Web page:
Tracheostomy - Information for Families (From Cleveland Clinic see..)

What is an endotracheal tube?
During surgery, an endotracheal tube (breathing tube) was inserted through the patientís mouth into the trachea (the large airway from the mouth to the lungs). The purpose of the endotracheal tube is to permit air to pass freely to and from the lungs from a mechanical ventilator (breathing machine). While it is in place, the patient is not able to talk or eat by mouth. In most cases, the endotracheal tube is removed in the intensive care unit when the patient is fully awake and breathing independently.

What does a trach tube look like?
Trach tubes come in several sizes and materials. The type of tube is dependent on the patientís condition, neck shape and size and purpose of the tracheostomy.

All trach tubes have an outer cannula (main shaft) and a neckplate (flange). Secretions are suctioned through the main shaft. The flange rests on the neck over the stoma (opening). There are holes on each side of the neckplate so ties can be used to secure the trach tube in place.


What is a tracheostomy and why is it needed?

In some cases, the patient may need to be supported longer than expected with mechanical ventilation. The patient may not be able to effectively remove secretions from the lungs. Doctors may suggest taking the breathing tube out of the patientís mouth and passing a tube through a small opening or incision made in the throat, called a tracheostomy. Instead of breathing through the nose and mouth, the patient then breathes through the tracheostomy or ďtrach.Ē The tracheostomy procedure can be done in the operating room or in the intensive care unit.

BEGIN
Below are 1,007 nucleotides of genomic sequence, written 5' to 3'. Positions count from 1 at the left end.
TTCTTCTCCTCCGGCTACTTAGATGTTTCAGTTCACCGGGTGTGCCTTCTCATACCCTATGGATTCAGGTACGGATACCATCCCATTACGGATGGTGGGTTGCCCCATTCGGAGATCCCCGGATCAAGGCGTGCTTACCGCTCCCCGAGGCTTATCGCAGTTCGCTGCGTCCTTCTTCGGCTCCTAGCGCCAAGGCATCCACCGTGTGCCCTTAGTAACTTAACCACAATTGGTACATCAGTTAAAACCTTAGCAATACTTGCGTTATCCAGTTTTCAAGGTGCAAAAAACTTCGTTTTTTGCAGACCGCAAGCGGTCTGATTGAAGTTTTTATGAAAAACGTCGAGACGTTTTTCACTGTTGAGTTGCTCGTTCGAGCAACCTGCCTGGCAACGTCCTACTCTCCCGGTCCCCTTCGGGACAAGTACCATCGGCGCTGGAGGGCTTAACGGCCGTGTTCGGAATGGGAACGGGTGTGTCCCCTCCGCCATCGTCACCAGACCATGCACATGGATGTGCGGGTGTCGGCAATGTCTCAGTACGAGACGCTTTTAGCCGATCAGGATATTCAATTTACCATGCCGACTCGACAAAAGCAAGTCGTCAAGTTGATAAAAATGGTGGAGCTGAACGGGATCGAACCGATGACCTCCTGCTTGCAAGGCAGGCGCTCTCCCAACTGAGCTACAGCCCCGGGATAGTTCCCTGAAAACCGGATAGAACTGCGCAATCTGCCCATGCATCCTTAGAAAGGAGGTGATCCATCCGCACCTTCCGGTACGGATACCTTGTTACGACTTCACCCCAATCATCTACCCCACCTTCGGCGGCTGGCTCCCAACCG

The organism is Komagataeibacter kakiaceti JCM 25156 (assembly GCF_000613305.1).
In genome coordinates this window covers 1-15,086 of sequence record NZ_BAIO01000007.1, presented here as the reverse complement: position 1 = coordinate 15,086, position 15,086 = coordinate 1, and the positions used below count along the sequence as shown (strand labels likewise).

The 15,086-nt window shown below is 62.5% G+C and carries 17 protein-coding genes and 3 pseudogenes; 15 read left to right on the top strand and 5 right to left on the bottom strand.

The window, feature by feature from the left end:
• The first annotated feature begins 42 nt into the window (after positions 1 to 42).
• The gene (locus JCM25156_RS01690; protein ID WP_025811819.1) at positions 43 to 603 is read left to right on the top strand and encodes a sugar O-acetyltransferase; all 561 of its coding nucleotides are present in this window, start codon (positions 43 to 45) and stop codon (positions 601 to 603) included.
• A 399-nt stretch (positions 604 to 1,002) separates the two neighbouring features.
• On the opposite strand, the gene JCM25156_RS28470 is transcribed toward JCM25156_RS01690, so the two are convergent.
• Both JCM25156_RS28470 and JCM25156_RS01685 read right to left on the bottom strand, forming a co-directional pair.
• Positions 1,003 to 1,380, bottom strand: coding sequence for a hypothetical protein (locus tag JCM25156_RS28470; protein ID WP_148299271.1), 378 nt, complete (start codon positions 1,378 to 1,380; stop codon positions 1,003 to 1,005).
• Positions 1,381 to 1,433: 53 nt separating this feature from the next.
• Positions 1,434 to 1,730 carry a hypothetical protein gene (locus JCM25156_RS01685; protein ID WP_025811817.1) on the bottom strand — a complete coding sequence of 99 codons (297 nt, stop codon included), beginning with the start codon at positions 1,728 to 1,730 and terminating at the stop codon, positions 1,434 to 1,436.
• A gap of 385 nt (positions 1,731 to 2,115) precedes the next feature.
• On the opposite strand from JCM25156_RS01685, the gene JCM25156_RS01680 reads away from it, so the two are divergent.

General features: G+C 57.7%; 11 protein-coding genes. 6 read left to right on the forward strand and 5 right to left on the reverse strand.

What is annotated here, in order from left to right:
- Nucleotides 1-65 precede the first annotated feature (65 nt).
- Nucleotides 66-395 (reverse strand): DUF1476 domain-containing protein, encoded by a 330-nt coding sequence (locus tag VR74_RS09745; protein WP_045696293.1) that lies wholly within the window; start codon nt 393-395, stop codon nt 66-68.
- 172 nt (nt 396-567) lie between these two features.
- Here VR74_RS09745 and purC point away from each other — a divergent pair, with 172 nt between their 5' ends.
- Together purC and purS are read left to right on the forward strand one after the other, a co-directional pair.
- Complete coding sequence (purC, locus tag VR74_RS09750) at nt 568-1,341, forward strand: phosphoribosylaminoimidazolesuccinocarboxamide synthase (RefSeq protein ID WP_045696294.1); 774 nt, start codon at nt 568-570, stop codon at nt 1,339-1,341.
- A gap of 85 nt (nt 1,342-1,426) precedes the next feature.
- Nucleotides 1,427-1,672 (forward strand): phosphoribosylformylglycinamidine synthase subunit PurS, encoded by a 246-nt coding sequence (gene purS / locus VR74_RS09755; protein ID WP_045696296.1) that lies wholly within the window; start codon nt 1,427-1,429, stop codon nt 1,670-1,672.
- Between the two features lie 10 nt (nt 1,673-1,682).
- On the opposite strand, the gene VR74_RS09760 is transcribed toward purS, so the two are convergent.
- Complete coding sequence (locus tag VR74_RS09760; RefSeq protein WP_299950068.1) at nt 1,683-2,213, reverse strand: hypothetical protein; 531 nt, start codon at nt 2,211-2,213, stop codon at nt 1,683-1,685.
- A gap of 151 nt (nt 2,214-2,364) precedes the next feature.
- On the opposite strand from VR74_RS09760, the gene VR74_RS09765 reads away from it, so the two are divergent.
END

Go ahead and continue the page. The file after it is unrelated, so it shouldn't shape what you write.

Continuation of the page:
The tracheostomy tube is more comfortable for the patient than the endotracheal tube in the mouth.

A tracheostomy can more easily and more safely deliver oxygen to the lungs, and will allow a health care provider to clear secretions from the patientís breathing passages.

A tracheostomy may help speed the process of weaning the patient off the ventilator. The tracheostomy can be taken out when the patient is able to breathe well without the help of a ventilator.

How will my family member communicate and eat?
Immediately after the tracheostomy and while the patient requires breathing assistance from the mechanical ventilator, he or she will not be able to talk or eat by mouth.

Usually, the patient will be fed through a small tube that delivers nutrition directly into the stomach. The patient will communicate with others by writing and by shaking or nodding a response when questions are asked. The registered nurse will help you find the best way to communicate with your family member.

Will my family member be in pain?
It is normal for the patient to feel some pain and discomfort for about a week. Pain medications will be given.

The tracheostomy area will be monitored closely after the procedure to watch for signs of infection and to evaluate healing. You may see the registered nurse and respiratory therapist remove secretions from the trach tube by using a suction tube. This help keeps the breathing passages clear. For the first few days after the tracheostomy, the secretions may be bloody. This is normal and expected.